posted on April 30, 2012 06:41
By Mike Handley
Josh Alford of Brandon, Miss., might be only 15 years old, but he learned something last season that some wildlife managers two or three times his age often forget, which is to never say never.
Conventional wisdom dictates that when a property's doe-to-buck ratio is heavily laden with females, mature males will not reach their potential for antler development and body weights. Thus, many game biologists recommend a liberal doe harvest with the goal of creating a 3-to-1 or even a 1-to-1 ratio.
The doe-to-buck ratio in Yazoo County, Miss., where Josh was hunting last December, was nearly 17-to-1. Or at least that's what the Brandon High School football player saw from his ladder stand facing a 200-yard-long food plot: 33 does and two bucks.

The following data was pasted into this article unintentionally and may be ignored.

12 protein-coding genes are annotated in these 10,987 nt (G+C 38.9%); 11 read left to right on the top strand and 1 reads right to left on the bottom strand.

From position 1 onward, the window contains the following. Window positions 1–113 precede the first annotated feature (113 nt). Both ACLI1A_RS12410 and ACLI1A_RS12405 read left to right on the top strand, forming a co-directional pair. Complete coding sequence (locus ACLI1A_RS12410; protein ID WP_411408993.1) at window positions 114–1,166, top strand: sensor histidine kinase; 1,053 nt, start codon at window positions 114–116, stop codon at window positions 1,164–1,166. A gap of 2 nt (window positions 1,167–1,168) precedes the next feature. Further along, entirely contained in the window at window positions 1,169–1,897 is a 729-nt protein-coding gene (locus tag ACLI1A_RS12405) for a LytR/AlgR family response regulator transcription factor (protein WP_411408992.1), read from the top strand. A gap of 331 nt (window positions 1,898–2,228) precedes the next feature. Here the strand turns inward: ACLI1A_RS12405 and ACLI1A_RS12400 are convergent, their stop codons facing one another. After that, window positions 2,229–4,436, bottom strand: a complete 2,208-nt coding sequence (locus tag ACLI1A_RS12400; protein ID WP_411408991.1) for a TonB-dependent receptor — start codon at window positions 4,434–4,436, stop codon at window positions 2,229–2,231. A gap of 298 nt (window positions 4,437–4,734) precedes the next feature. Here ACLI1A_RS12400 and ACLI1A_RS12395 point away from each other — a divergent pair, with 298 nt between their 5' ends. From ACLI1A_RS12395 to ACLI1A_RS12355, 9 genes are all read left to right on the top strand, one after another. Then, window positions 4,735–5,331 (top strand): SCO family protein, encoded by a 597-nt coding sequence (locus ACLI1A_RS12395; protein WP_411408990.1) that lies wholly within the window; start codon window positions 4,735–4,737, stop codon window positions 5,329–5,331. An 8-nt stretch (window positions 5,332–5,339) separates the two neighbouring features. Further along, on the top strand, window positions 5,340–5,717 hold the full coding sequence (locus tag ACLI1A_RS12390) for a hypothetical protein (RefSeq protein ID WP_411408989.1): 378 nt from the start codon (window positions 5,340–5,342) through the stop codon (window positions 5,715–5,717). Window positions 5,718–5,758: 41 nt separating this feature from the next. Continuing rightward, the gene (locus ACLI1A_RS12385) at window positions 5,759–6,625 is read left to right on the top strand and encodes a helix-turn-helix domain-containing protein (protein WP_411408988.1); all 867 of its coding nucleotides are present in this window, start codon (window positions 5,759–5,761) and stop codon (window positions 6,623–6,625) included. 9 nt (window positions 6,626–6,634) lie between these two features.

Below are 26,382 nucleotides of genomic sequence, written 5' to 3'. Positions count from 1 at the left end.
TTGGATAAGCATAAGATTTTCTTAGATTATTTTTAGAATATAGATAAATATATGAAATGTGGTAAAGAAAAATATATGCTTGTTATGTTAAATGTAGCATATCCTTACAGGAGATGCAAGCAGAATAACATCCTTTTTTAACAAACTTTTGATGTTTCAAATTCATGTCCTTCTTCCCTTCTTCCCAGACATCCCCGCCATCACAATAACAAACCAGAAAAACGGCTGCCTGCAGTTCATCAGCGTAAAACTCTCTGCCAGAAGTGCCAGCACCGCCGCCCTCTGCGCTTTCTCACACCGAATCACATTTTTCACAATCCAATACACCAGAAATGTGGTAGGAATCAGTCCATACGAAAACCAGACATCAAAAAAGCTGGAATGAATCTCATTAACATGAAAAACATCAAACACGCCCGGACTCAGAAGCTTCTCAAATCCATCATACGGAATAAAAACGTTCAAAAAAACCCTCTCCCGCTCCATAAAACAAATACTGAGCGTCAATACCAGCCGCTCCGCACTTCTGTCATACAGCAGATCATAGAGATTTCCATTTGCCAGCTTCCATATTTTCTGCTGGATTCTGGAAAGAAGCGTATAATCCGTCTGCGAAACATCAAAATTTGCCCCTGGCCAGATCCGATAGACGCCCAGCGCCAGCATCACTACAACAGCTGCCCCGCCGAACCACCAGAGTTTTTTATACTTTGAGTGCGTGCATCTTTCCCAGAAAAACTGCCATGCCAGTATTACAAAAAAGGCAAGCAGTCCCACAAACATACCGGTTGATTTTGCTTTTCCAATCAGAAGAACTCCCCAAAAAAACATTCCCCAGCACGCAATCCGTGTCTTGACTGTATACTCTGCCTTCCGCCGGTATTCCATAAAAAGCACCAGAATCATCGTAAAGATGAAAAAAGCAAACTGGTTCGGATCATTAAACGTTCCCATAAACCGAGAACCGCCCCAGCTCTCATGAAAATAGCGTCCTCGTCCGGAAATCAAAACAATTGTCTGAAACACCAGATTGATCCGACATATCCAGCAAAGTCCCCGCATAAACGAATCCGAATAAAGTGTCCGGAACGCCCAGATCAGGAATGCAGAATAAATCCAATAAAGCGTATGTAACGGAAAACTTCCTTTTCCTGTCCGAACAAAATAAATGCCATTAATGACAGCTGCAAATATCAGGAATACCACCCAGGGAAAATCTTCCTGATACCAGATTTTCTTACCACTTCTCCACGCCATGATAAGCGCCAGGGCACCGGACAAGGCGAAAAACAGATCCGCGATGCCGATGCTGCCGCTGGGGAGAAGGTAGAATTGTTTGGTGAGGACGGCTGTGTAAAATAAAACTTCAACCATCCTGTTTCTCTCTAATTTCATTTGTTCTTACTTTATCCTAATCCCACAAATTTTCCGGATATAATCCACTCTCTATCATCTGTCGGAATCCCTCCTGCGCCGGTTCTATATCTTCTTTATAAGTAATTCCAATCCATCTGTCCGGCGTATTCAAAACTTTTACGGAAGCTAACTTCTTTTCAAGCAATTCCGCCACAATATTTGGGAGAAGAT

By the time he left, there was one less of each.
"Seeing that many deer in one day is NOT ordinary," he added. "I usually see only seven or eight, at most. Deer were running everywhere."
Josh had already shot a big doe when this rut-worn, 200-pound stud came onto the food plot at 5:06 p.m. The teenager wasted no time in taking the 120-yard, quartering-away shot with his 7mm-08.
"I didn't really look at the rack before I squeezed the trigger," he said. "I had no idea the antlers were that big. I've never been so happy in my life!"
Josh's buck took first place in both the youth and Mississippi divisions of the big buck contest held by Simmons' Sporting Goods in Bastrop, La. By the BTR's yardstick, the 16-pointer's true gross is 197 1/8 inches, and it falls in the semi-irregular category.
The rest of the story will appear in Rack magazine next fall.